I Hold the Record Now, With Hands Wrinkled. {poetry}


The opening bars of a song, a note that flutters out from a little used book — such signposts to our past can bring forward a rush of memories.

This allows us to watch our own lives from a third-person viewpoint, and, with the experience that comes with age, see objectively what had occurred. Our minds may also wander to what might have been if we had taken a path offered to us which at the time we didn’t see. The line between memory and imagination becomes blurred, until our story is both real and unreal, at once truth and fiction.

Nostalgia is a state of comfort, but can also bring with it unsettling feelings of regret. Perhaps its most important lesson is that life is not a rehearsal, as my dad likes to say. We may be merely players, but we must play every part with fervor.


I find it in one of those boxes
I’d stored in the attic when we moved
My finger traces across the paper cover
Collecting dust and revealing Ella’s smiling face

I remember when you handed it to me
On that freezing January day, nineteen years ago now

Try Track Four, you smiled shyly
Pushing your glasses up your nose and staring at your feet
Before you ran to double maths, shivering in your duffle coat

I held the LP in my hand on that Tuesday in the yard
The cover was smooth, save for
Two corners folded from being in your schoolbag

In the evening, I took it back to my dorm
Lifted the lid of the record player
Carefully sliding out the black disk with hand outstretched
Dropped the needle on the fourth groove

Outside it was beginning to snow
Tiny flakes pattering down on Westminster Abbey

My funny valentine, sweet comic valentine…

I listened all night, lying on my bed.

In the morning, I tried to return the LP to you
But you hurriedly said I should keep it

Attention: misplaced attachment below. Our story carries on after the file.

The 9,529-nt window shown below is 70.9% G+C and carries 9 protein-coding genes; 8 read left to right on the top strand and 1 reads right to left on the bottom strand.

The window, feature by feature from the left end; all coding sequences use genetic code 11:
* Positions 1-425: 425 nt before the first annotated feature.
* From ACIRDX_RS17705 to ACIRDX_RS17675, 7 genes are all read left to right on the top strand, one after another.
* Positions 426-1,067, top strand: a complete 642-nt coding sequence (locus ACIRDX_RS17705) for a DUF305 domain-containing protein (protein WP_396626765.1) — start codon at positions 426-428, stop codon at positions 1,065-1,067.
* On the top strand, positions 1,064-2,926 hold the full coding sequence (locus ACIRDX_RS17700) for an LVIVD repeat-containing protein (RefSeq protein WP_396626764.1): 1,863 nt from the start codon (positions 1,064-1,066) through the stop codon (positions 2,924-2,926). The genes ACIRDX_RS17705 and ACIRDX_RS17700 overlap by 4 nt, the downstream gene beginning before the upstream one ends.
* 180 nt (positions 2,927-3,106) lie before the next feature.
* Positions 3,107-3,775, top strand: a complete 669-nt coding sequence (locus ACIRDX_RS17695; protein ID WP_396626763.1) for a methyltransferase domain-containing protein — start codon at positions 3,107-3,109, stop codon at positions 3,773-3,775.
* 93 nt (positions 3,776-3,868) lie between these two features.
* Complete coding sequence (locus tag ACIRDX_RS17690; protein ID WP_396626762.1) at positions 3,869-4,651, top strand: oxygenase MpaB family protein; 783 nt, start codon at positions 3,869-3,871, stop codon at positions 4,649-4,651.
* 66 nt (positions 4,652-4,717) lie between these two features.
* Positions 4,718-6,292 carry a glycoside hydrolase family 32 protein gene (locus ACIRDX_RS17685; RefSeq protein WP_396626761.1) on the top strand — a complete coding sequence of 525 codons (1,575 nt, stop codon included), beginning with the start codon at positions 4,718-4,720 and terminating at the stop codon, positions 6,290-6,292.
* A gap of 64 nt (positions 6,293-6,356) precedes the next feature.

I didn’t know, then, what you were telling me

What you couldn’t say in words

I hold the record now, with hands wrinkled
From work and children and age
Living a life in which you play no part

I hear the static crackle and see the marks on my dorm ceiling
The smoky tones washing over me

Yet the cover remains silken smooth under my fingertips

As if that song, as if that moment,
When I could have been your valentine,
Remains frozen by the snowfall of that wintry evening.


Tamiko Mackison is a half-Japanese mother of two. She read Latin and French at New College, Oxford. When there’s no pandemic, she’s hired as a wedding pianist from time to time. During 2021, she has had work published or has work forthcoming in Pandemic Magazine, Poetry and Covid, New English Review, DeRailleur Press, Pure Slush Lifespan (Friendship volume), Rising Phoenix Review, Broadkill Review, Impspired, South Florida Poetry Journal, The High Window Press, The Orchards Poetry Journal, Whimsical Poet, Amethyst Magazine, Pangolin Review, Green Ink Poetry, Poetically Magazine, Songs of Eretz, miller’s pond, Grand Little Things and Littoral Magazine. She was longlisted for the Plough Poetry Prize 2021.


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